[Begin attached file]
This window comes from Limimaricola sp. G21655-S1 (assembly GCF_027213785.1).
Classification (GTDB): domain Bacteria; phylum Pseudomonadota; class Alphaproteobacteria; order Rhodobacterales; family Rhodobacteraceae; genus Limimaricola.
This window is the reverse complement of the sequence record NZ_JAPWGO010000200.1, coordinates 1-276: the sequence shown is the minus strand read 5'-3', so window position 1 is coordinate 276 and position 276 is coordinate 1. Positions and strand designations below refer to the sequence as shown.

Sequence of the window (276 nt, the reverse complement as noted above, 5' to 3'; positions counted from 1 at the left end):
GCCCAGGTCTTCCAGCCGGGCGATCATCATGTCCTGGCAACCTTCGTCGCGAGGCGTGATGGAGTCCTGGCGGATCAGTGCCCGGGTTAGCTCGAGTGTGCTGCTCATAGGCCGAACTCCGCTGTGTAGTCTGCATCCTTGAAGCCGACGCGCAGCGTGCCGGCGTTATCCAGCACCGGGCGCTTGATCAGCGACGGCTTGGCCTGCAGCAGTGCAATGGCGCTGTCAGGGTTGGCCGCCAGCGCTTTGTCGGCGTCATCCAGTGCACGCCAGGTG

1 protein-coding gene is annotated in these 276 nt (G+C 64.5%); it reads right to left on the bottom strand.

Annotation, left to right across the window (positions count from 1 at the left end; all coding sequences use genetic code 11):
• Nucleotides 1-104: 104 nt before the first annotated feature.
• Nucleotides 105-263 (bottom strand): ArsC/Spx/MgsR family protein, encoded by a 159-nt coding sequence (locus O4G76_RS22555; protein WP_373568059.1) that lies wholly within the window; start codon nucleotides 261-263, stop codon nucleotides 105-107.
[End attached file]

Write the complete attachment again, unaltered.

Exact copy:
This window comes from Limimaricola sp. G21655-S1 (assembly GCF_027213785.1).
Classification (GTDB): domain Bacteria; phylum Pseudomonadota; class Alphaproteobacteria; order Rhodobacterales; family Rhodobacteraceae; genus Limimaricola.
This window is the reverse complement of the sequence record NZ_JAPWGO010000200.1, coordinates 1-276: the sequence shown is the minus strand read 5'-3', so window position 1 is coordinate 276 and position 276 is coordinate 1. Positions and strand designations below refer to the sequence as shown.

Sequence of the window (276 nt, the reverse complement as noted above, 5' to 3'; positions counted from 1 at the left end):
GCCCAGGTCTTCCAGCCGGGCGATCATCATGTCCTGGCAACCTTCGTCGCGAGGCGTGATGGAGTCCTGGCGGATCAGTGCCCGGGTTAGCTCGAGTGTGCTGCTCATAGGCCGAACTCCGCTGTGTAGTCTGCATCCTTGAAGCCGACGCGCAGCGTGCCGGCGTTATCCAGCACCGGGCGCTTGATCAGCGACGGCTTGGCCTGCAGCAGTGCAATGGCGCTGTCAGGGTTGGCCGCCAGCGCTTTGTCGGCGTCATCCAGTGCACGCCAGGTG

1 protein-coding gene is annotated in these 276 nt (G+C 64.5%); it reads right to left on the bottom strand.

Annotation, left to right across the window (positions count from 1 at the left end; all coding sequences use genetic code 11):
• Nucleotides 1-104: 104 nt before the first annotated feature.
• Nucleotides 105-263 (bottom strand): ArsC/Spx/MgsR family protein, encoded by a 159-nt coding sequence (locus O4G76_RS22555; protein WP_373568059.1) that lies wholly within the window; start codon nucleotides 261-263, stop codon nucleotides 105-107.